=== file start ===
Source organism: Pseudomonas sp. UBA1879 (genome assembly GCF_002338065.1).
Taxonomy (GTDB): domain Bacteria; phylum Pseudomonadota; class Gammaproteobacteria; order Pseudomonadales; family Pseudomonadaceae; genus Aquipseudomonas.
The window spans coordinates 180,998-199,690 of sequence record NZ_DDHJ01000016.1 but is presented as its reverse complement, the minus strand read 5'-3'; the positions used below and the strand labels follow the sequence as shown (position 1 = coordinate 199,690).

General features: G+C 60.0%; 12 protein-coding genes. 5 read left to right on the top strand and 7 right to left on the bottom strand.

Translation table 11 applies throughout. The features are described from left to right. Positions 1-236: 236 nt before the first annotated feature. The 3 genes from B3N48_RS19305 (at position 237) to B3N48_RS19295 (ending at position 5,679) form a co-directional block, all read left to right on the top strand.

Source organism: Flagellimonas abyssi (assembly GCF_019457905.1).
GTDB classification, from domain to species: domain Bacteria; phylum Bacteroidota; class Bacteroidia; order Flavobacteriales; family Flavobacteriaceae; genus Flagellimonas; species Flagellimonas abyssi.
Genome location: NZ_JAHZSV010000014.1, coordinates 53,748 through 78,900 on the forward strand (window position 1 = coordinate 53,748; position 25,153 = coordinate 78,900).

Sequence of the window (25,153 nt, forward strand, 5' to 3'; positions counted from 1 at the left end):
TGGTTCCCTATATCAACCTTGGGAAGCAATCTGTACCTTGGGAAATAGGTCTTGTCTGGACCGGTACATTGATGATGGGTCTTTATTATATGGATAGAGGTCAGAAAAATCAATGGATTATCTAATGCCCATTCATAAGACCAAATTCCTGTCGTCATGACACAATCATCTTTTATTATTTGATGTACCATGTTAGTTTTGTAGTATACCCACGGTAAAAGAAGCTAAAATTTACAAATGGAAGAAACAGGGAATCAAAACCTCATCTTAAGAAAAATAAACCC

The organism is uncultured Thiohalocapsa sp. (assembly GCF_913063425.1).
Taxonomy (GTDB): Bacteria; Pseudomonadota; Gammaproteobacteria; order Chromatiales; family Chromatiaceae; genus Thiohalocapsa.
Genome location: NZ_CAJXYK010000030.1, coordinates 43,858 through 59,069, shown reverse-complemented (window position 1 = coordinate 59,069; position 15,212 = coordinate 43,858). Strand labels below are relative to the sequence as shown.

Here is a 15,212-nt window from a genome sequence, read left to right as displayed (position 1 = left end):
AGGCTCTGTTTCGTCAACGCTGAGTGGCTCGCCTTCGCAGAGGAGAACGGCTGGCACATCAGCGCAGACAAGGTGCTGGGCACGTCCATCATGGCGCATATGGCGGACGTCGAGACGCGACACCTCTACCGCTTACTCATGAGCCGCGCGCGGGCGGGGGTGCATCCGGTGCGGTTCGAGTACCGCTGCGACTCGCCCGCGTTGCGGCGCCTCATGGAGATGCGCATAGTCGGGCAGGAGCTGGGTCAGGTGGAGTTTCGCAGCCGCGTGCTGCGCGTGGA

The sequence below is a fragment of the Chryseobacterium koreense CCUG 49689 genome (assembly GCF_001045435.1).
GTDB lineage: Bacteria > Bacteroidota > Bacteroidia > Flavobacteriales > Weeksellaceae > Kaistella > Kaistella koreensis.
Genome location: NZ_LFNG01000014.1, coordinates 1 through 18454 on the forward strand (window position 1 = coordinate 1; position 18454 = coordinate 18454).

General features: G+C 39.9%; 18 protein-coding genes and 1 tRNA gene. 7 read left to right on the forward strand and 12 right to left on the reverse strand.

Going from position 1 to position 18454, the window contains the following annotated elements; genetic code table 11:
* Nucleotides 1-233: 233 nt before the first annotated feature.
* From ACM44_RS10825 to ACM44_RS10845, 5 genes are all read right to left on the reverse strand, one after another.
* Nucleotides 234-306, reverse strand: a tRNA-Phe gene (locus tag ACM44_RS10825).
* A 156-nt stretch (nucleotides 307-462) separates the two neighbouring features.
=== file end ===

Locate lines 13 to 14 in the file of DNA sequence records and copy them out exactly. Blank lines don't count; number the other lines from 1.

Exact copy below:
Genome location: NZ_CAJXYK010000030.1, coordinates 43,858 through 59,069, shown reverse-complemented (window position 1 = coordinate 59,069; position 15,212 = coordinate 43,858). Strand labels below are relative to the sequence as shown.

Here is a 15,212-nt window from a genome sequence, read left to right as displayed (position 1 = left end):